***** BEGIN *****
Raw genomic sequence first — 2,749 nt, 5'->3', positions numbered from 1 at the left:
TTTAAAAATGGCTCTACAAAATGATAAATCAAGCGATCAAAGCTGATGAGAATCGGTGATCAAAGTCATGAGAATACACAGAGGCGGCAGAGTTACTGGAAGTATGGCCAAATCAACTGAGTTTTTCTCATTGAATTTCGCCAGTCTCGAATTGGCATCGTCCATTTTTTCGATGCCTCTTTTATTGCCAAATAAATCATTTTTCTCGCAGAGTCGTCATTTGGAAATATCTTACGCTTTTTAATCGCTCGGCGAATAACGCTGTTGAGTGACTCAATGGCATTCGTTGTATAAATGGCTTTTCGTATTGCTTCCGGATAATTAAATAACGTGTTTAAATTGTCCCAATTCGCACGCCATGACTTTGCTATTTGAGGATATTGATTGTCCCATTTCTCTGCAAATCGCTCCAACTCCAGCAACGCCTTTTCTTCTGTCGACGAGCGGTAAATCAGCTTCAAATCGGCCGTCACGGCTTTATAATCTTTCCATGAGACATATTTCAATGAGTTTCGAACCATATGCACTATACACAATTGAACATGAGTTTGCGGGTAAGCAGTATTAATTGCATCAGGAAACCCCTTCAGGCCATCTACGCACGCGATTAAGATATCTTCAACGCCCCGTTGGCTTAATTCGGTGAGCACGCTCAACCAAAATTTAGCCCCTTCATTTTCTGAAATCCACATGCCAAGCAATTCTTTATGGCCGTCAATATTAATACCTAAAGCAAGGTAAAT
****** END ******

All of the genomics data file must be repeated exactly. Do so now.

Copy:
Raw genomic sequence first — 2,749 nt, 5'->3', positions numbered from 1 at the left:
TTTAAAAATGGCTCTACAAAATGATAAATCAAGCGATCAAAGCTGATGAGAATCGGTGATCAAAGTCATGAGAATACACAGAGGCGGCAGAGTTACTGGAAGTATGGCCAAATCAACTGAGTTTTTCTCATTGAATTTCGCCAGTCTCGAATTGGCATCGTCCATTTTTTCGATGCCTCTTTTATTGCCAAATAAATCATTTTTCTCGCAGAGTCGTCATTTGGAAATATCTTACGCTTTTTAATCGCTCGGCGAATAACGCTGTTGAGTGACTCAATGGCATTCGTTGTATAAATGGCTTTTCGTATTGCTTCCGGATAATTAAATAACGTGTTTAAATTGTCCCAATTCGCACGCCATGACTTTGCTATTTGAGGATATTGATTGTCCCATTTCTCTGCAAATCGCTCCAACTCCAGCAACGCCTTTTCTTCTGTCGACGAGCGGTAAATCAGCTTCAAATCGGCCGTCACGGCTTTATAATCTTTCCATGAGACATATTTCAATGAGTTTCGAACCATATGCACTATACACAATTGAACATGAGTTTGCGGGTAAGCAGTATTAATTGCATCAGGAAACCCCTTCAGGCCATCTACGCACGCGATTAAGATATCTTCAACGCCCCGTTGGCTTAATTCGGTGAGCACGCTCAACCAAAATTTAGCCCCTTCATTTTCTGAAATCCACATGCCAAGCAATTCTTTATGGCCGTCAATATTAATACCTAAAGCAAGGTAAAT